Photo: George Marks
It’s that time again, folks, when the good people of Oxford Dictionaries Online, the sister publication to the high-brow, leather-bound Oxford English Dictionary, collate our bastardised English into some kind of accessible listicle.
Among the debutants there are some amazeball hybrids, like, well, not amazeballs, but humblebrag, binge-watch and douchebaggery. Of course, a string of offensive words and phrases go hand-in-hand – the sort to cause the hearts of English majors to break into a thousand, tiny, abbreviated pieces – YOLO, for one, hot mess another, and neckbeard, which for some reason just sounds kinda gross, right?
The one little word that really captured our attention, however, and made our team of bitter feminists embrace each other with joy was this:
mansplain (v.): (of a man) explain something to someone, typically a woman, in a manner regarded as condescending or patronising.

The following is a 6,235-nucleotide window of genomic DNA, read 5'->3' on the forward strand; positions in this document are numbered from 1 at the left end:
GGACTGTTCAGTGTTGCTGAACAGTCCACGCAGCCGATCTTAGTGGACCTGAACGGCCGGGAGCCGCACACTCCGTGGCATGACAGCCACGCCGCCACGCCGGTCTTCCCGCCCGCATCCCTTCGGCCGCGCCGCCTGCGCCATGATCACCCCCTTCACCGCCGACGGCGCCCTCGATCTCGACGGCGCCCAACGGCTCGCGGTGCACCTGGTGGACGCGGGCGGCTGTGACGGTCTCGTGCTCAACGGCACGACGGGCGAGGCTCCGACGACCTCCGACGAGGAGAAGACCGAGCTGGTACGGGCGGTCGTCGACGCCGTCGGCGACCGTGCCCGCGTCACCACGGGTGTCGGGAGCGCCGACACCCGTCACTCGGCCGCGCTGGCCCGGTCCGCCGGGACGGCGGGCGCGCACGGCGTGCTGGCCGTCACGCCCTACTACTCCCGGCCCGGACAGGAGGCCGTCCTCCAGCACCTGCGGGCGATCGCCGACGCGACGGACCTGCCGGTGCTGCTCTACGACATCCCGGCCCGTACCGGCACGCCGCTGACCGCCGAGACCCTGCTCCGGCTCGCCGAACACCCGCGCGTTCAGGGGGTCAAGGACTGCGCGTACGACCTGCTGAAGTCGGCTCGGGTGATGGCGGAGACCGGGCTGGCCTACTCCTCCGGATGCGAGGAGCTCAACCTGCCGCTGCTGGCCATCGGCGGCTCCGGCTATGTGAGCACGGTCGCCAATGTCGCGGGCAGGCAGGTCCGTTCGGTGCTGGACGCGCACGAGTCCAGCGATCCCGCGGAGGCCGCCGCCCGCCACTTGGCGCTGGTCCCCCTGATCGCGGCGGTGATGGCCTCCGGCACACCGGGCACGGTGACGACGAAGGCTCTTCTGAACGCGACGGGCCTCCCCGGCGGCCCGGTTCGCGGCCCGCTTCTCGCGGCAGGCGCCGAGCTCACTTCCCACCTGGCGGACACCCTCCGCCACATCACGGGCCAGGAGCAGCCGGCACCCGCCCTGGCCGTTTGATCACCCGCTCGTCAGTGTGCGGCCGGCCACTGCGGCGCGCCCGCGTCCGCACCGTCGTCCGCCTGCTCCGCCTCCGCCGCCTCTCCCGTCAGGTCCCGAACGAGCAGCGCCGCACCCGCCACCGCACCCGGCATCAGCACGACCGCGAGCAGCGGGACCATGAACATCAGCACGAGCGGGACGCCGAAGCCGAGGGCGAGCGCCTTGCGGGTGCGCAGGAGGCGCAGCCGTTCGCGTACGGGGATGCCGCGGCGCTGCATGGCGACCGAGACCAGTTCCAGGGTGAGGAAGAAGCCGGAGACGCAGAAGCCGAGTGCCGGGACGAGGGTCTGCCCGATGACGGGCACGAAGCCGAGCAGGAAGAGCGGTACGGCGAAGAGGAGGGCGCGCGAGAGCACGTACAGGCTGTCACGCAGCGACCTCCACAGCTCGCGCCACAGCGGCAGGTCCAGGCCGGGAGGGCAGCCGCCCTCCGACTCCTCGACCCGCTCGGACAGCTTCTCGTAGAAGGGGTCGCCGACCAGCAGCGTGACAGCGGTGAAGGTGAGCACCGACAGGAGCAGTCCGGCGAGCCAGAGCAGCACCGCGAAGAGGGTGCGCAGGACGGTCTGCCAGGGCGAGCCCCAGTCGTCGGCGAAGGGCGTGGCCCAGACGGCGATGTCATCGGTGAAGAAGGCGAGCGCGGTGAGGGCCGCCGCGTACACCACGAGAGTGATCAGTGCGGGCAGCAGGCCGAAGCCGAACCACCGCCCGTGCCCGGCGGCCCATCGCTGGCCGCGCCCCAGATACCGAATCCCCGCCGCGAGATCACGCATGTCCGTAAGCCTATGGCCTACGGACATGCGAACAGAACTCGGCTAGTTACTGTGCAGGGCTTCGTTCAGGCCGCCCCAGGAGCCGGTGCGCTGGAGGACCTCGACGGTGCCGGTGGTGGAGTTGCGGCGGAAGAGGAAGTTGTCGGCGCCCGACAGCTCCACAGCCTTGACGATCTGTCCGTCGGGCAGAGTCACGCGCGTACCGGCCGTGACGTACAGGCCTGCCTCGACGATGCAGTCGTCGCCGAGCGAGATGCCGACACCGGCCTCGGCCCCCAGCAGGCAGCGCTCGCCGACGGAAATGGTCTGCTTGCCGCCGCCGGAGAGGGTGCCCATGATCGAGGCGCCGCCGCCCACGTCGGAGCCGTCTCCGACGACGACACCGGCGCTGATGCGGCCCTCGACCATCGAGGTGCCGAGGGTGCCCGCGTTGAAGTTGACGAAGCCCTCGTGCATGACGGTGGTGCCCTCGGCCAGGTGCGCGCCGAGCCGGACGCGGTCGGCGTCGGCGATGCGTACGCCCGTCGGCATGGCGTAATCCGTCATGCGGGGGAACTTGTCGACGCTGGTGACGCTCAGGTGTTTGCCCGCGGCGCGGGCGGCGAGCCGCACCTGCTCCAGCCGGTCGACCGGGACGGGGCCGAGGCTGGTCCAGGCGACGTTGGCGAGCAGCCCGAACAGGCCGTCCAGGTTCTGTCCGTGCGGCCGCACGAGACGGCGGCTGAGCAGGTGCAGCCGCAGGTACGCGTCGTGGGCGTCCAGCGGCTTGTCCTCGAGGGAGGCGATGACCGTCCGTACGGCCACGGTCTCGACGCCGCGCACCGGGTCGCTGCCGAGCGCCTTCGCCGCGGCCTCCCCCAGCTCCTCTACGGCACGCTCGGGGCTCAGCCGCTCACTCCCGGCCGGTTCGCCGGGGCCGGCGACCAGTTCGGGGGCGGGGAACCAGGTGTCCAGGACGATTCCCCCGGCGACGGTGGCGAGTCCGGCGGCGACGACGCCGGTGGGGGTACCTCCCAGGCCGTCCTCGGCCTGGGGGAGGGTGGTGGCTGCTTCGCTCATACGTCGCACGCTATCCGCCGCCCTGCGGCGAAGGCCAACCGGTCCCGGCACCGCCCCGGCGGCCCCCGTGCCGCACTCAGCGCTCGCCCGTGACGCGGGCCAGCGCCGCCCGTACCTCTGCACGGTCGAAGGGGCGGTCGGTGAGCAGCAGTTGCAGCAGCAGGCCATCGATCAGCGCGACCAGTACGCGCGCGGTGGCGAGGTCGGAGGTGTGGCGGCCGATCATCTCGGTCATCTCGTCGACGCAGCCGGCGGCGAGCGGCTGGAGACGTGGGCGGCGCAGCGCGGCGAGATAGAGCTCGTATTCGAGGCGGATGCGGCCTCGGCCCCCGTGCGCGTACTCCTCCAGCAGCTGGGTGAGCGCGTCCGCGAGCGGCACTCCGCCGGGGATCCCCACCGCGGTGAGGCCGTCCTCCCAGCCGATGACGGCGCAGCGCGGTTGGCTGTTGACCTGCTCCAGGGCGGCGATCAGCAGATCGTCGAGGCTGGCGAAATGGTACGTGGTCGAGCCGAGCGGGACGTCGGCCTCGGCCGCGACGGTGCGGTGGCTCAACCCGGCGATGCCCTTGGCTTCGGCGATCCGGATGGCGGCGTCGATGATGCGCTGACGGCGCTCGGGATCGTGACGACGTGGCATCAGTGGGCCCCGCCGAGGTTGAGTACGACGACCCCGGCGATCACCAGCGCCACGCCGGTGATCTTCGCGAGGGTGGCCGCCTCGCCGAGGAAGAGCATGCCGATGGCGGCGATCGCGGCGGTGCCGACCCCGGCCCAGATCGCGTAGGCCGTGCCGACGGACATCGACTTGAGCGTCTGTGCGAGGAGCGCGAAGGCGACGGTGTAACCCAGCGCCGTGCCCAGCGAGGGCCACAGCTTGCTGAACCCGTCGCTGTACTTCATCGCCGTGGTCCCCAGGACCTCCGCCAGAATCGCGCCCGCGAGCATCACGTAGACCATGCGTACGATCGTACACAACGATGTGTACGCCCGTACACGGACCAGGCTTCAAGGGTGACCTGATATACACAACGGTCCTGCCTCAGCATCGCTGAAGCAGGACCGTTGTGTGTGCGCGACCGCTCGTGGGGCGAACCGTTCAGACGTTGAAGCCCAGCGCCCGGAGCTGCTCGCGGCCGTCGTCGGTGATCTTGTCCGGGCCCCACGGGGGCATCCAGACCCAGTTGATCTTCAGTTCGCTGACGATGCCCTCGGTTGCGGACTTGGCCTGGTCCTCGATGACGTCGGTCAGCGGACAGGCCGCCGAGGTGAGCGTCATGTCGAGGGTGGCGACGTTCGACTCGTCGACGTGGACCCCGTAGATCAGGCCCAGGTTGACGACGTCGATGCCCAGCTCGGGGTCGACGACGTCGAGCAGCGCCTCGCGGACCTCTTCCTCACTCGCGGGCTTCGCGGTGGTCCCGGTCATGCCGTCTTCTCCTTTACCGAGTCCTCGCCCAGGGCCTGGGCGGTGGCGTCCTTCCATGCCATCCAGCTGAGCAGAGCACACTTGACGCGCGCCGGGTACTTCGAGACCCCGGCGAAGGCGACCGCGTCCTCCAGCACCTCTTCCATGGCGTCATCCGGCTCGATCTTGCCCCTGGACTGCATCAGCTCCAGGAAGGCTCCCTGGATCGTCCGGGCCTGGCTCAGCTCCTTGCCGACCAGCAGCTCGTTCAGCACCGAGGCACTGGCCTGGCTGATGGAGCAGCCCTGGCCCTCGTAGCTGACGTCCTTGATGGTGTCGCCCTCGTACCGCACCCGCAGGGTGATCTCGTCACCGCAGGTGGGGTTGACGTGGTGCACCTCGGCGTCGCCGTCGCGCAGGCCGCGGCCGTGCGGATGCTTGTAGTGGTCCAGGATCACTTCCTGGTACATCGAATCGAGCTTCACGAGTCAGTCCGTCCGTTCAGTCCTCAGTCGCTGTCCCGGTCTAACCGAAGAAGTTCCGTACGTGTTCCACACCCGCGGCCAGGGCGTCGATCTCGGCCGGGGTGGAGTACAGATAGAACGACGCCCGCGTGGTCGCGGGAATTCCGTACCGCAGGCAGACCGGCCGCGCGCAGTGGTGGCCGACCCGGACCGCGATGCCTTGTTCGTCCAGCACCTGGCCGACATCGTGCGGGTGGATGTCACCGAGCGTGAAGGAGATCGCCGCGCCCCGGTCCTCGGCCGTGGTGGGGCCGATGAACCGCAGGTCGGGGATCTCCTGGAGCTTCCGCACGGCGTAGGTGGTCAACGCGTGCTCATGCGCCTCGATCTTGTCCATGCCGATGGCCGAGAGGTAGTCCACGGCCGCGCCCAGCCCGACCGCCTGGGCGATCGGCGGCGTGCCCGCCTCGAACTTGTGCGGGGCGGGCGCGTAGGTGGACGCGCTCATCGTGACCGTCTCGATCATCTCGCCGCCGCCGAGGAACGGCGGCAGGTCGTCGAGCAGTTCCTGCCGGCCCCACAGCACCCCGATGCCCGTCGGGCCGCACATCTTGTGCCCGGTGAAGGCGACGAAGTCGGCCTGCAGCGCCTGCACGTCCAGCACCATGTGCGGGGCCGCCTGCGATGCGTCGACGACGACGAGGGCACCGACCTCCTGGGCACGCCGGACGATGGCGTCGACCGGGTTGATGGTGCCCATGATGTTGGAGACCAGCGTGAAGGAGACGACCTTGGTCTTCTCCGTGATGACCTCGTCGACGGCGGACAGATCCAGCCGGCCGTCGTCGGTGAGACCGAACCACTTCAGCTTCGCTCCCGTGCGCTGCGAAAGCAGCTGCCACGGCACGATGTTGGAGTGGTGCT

While the definition rather simplifies the nuanced pastime that is mansplaining – all that ignoring of social cues, repetition, delivered with obligatory slow-mo drawl – its inclusion is the validation we needed. Years of pushing back against the monotonous monologue have finally paid off, ladies! – A real entry in a bursting-at-the-seams online dictionary. Oh, wait.
"These are words that are common enough that you are likely to encounter them, and may have to look up their meanings," Oxford Dictionaries editor Katherine Martin told AP.
Martin said inclusion in the online dictionary does not mean the words will become permanent additions to the English language. Many may not make it into the actual Oxford English Dictionary.
"For some of these, we will say 'What was that?' in a decade. Others may become the next selfie," she said, referring to last year's most popular new entry. "The English-speaking public will choose."
Hear that, people? It's up to you. Join the fight to get 'mansplaining' cemented in the English language. It may be the most important thing you ever do.
Source: The Cut